Does Brown v. Board of Education really have anything to say about men and women shaking hands? Frankly, it does not, and the parallel drawn does not seem to go very far either. Brown v. Board of Education was about hundreds of years of segregation of blacks in America and their inferior status in society – where black kids were not allowed to attend the same schools as white kids, hence separation. Refusing to exchange physical contact based on gender differences is not separation. It is a matter of privacy; that is, the privacy of an individual, family privacy, and gender privacy. Maintaining one’s privacy does not cause inequality.

Does Brown v. Board of Education say that separate male and female restrooms imply inequality? No, it does not, because most societies generally recognize some level of gender privacy. Or, if we live in separate houses, is that unequal or is that privacy? It is part of what we cherish as family and individual privacy. And in the case of Islamic and Jewish law, privacy also includes abstaining from physical touch of any kind with the opposite sex.

But the Ethicist fails to realize that this is not just about men rejecting the handshake of women. Women of the said faith traditions must also reject the handshake of unrelated men.

What if a male client extended his hand to his female real-estate agent and she refused to shake his hand, citing her religious beliefs? What would the Ethicist say to that? Still sexism, or does she have a right to not be touched by a man? In fact, when the issue of handshaking between genders is addressed in the religious realm, it clearly refers to both sexes, so it is not an issue of gender discrimination. She has a right to not be discriminated against for following her religious belief, whether that means wearing a headscarf or not shaking hands with men. Men have the same rights and responsibility as well to observe their prescribed Hijab and similarly to not shake hands with women, keep their persons to themselves, and maintain privacy.

Men and women have been created with an inherent attraction to one another that many religious traditions attempt to tame. Had the religious tradition said that Americans and Asian-Americans should not shake hands, then that would have been racist, because there is no biological reason that these two should not have contact. In fact, this is not about gender at all; it is mostly about the sacred status of the family. The relationship between a husband and wife and close family members is held in high esteem and closely protected with privacy laws in the Islamic and Jewish traditions alike.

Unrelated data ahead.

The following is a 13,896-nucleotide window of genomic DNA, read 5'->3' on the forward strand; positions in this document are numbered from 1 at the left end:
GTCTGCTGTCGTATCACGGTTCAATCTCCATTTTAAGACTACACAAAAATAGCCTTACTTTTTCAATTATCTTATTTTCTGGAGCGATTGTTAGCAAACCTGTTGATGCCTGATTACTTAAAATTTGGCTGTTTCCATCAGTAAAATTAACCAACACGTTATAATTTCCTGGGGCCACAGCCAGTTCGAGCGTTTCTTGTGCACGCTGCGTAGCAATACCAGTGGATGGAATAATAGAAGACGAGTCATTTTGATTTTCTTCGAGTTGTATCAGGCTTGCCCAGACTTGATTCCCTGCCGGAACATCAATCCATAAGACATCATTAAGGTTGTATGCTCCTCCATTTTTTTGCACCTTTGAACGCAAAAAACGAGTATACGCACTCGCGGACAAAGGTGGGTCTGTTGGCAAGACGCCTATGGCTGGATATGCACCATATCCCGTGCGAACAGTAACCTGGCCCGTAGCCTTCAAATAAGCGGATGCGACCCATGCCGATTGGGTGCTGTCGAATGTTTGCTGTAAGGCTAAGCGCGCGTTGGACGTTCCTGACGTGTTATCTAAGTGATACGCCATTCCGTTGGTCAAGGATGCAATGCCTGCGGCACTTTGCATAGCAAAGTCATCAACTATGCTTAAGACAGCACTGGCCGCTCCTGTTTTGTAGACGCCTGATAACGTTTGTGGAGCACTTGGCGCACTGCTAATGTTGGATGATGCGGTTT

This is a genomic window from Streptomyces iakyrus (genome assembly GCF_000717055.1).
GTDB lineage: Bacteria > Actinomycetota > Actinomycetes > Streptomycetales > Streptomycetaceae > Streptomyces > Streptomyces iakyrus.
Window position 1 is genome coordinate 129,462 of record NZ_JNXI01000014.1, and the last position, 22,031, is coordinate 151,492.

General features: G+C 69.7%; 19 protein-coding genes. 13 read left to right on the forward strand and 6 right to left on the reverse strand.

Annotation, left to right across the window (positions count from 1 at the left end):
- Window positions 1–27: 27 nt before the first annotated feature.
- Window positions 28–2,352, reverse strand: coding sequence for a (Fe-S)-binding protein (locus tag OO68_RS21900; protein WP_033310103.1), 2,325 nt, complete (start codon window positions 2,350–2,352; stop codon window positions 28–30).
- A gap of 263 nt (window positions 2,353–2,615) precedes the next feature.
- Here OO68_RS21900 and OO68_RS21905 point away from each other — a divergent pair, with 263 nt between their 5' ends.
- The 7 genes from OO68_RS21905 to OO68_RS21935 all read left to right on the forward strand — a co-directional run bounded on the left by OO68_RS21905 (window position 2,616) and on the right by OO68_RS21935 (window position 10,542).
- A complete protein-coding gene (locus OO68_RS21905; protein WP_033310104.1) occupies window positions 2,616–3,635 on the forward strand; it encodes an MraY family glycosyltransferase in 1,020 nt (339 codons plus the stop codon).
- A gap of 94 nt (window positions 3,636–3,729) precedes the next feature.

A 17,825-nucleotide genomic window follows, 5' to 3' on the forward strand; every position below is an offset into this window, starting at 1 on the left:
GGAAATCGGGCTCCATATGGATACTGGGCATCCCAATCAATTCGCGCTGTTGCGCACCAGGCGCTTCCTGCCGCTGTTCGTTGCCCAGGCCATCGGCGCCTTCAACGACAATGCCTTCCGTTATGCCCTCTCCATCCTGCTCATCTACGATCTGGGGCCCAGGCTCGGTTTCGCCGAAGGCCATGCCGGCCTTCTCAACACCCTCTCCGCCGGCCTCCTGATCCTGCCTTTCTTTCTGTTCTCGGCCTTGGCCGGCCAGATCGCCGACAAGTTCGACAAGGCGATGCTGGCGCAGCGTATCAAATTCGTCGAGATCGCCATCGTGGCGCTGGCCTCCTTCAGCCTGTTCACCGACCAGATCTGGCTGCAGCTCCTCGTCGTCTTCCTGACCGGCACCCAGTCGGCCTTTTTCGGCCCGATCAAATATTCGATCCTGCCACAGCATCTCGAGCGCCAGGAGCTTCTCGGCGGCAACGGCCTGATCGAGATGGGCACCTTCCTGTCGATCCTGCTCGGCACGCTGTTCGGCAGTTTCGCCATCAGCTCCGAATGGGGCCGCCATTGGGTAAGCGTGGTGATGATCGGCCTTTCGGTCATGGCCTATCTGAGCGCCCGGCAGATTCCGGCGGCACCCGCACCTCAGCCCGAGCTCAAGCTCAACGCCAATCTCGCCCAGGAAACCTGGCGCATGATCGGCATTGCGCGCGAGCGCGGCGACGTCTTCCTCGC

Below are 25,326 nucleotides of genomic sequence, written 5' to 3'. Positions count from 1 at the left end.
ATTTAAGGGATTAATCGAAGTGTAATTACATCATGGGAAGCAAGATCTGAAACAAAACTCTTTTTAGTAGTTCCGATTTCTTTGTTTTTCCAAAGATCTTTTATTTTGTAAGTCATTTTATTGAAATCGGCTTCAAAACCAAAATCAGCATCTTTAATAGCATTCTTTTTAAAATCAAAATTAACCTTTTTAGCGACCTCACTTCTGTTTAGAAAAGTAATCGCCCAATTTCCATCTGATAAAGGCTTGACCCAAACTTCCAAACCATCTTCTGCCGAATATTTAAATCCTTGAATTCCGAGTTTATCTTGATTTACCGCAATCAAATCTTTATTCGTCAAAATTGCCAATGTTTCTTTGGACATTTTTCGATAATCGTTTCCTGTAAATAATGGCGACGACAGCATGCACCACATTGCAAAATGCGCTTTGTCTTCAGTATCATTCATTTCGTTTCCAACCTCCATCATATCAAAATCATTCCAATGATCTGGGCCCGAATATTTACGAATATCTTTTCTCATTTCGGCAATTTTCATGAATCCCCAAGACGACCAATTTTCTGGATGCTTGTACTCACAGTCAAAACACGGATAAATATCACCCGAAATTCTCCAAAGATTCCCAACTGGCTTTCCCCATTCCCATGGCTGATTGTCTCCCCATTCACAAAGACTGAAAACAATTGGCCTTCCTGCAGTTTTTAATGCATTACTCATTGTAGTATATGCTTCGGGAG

When a Muslim refuses a handshake, (s)he is respecting four groups: 1) his/her (future) spouse, by granting him/her exclusivity of physical touch among all the unrelated members of the opposite gender in the world; 2) the extender of the handshake, by respecting the privacy around the perimeter of his/her body; 3) the handshake extender’s spouse and family, for respecting their exclusivity of physical touch; and 4) God and Divine laws. This action, in fact, strengthens the family ties of both sides of the rejected handshake incident.

The Ethicist should have advised the client that one must not take the rejection of a handshake personally and instead be tolerant of the wishes of others to sanctify their sacred family union and privacy. The rejection of a handshake was more of a show of respect than any sort of gender discrimination. After all, it is not as if the real estate agent refused to take on her contract because she was a woman; on the contrary, he worked with her and for her all along.

The practical question herein lies in how to communicate in a sudden situation where one must reject a handshake gesture so as to not cause offense or give the impression of gender discrimination. Perhaps the real estate agent should not have said that he does not “touch women”. A more genteel and elegant statement would have been in order, such as, “in my religion, members of the opposite sex do not exchange contact out of respect for each other.” Surely such a statement could not be mistaken for sexism, as it does not draw attention to one particular gender refusing to touch another, but that both equally do not touch. Hence it would be perceived rightfully as a matter of religious tradition and not a violation of gender equality.

Sayedeh Kasmai-Nazeran received her Master of Science degree at the Institute for Conflict Analysis and Resolution at George Mason University in Arlington, Virginia. Her focus is on conflict resolution, peacebuilding, and human rights in Islamic philosophy and jurisprudence. Her most recent paper is entitled “Islamic Feminism: Women’s Rights in the Shi’a School of Thought”.